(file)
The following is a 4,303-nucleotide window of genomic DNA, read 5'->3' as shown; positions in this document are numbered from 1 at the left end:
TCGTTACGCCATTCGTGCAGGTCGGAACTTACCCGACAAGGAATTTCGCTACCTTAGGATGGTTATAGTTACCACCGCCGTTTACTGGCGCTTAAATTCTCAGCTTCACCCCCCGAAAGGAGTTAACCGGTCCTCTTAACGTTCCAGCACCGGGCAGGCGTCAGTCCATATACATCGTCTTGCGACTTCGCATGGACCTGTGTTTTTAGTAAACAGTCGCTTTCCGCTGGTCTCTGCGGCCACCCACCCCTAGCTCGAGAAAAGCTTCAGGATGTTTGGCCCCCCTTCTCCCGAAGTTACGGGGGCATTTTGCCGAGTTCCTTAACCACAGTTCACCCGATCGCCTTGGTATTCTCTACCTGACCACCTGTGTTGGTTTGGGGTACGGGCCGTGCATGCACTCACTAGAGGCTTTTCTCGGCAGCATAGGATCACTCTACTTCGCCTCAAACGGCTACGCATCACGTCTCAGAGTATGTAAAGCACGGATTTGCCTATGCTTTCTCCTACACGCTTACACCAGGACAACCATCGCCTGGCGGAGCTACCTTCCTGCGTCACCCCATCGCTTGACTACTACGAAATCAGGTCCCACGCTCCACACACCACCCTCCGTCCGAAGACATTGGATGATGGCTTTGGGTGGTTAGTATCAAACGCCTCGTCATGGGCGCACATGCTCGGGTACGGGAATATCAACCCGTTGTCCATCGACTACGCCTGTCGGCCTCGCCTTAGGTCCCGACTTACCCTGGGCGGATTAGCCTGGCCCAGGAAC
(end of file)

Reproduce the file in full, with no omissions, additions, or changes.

The following is a 4,303-nucleotide window of genomic DNA, read 5'->3' as shown; positions in this document are numbered from 1 at the left end:
TCGTTACGCCATTCGTGCAGGTCGGAACTTACCCGACAAGGAATTTCGCTACCTTAGGATGGTTATAGTTACCACCGCCGTTTACTGGCGCTTAAATTCTCAGCTTCACCCCCCGAAAGGAGTTAACCGGTCCTCTTAACGTTCCAGCACCGGGCAGGCGTCAGTCCATATACATCGTCTTGCGACTTCGCATGGACCTGTGTTTTTAGTAAACAGTCGCTTTCCGCTGGTCTCTGCGGCCACCCACCCCTAGCTCGAGAAAAGCTTCAGGATGTTTGGCCCCCCTTCTCCCGAAGTTACGGGGGCATTTTGCCGAGTTCCTTAACCACAGTTCACCCGATCGCCTTGGTATTCTCTACCTGACCACCTGTGTTGGTTTGGGGTACGGGCCGTGCATGCACTCACTAGAGGCTTTTCTCGGCAGCATAGGATCACTCTACTTCGCCTCAAACGGCTACGCATCACGTCTCAGAGTATGTAAAGCACGGATTTGCCTATGCTTTCTCCTACACGCTTACACCAGGACAACCATCGCCTGGCGGAGCTACCTTCCTGCGTCACCCCATCGCTTGACTACTACGAAATCAGGTCCCACGCTCCACACACCACCCTCCGTCCGAAGACATTGGATGATGGCTTTGGGTGGTTAGTATCAAACGCCTCGTCATGGGCGCACATGCTCGGGTACGGGAATATCAACCCGTTGTCCATCGACTACGCCTGTCGGCCTCGCCTTAGGTCCCGACTTACCCTGGGCGGATTAGCCTGGCCCAGGAAC